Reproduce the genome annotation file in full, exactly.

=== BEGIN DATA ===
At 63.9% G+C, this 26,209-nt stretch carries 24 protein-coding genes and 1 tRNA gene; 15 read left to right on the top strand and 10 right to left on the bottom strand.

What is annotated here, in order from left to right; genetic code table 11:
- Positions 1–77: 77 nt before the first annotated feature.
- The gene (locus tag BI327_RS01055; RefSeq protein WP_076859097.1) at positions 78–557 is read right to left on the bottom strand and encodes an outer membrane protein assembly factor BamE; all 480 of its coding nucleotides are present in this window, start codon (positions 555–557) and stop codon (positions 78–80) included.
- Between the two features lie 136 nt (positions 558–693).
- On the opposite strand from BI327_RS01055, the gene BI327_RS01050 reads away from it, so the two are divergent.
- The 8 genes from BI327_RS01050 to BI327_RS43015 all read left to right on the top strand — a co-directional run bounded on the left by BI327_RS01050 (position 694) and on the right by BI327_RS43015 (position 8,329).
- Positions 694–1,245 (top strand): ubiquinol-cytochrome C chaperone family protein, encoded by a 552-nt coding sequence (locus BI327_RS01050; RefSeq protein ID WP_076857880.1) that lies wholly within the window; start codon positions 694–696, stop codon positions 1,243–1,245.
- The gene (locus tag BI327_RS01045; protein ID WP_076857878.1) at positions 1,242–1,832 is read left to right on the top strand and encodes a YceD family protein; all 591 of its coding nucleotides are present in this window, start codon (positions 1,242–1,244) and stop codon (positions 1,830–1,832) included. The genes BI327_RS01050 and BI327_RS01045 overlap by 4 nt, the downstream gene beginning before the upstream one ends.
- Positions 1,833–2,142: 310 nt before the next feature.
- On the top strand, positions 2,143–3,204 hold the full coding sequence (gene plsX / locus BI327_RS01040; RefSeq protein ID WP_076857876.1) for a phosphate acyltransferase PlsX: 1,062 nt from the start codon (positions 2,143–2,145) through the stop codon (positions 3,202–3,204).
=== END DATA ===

At 63.9% G+C, this 26,209-nt stretch carries 24 protein-coding genes and 1 tRNA gene; 15 read left to right on the top strand and 10 right to left on the bottom strand.

What is annotated here, in order from left to right; genetic code table 11:
- Positions 1–77: 77 nt before the first annotated feature.
- The gene (locus tag BI327_RS01055; RefSeq protein WP_076859097.1) at positions 78–557 is read right to left on the bottom strand and encodes an outer membrane protein assembly factor BamE; all 480 of its coding nucleotides are present in this window, start codon (positions 555–557) and stop codon (positions 78–80) included.
- Between the two features lie 136 nt (positions 558–693).
- On the opposite strand from BI327_RS01055, the gene BI327_RS01050 reads away from it, so the two are divergent.
- The 8 genes from BI327_RS01050 to BI327_RS43015 all read left to right on the top strand — a co-directional run bounded on the left by BI327_RS01050 (position 694) and on the right by BI327_RS43015 (position 8,329).
- Positions 694–1,245 (top strand): ubiquinol-cytochrome C chaperone family protein, encoded by a 552-nt coding sequence (locus BI327_RS01050; RefSeq protein ID WP_076857880.1) that lies wholly within the window; start codon positions 694–696, stop codon positions 1,243–1,245.
- The gene (locus tag BI327_RS01045; protein ID WP_076857878.1) at positions 1,242–1,832 is read left to right on the top strand and encodes a YceD family protein; all 591 of its coding nucleotides are present in this window, start codon (positions 1,242–1,244) and stop codon (positions 1,830–1,832) included. The genes BI327_RS01050 and BI327_RS01045 overlap by 4 nt, the downstream gene beginning before the upstream one ends.
- Positions 1,833–2,142: 310 nt before the next feature.
- On the top strand, positions 2,143–3,204 hold the full coding sequence (gene plsX / locus BI327_RS01040; RefSeq protein ID WP_076857876.1) for a phosphate acyltransferase PlsX: 1,062 nt from the start codon (positions 2,143–2,145) through the stop codon (positions 3,202–3,204).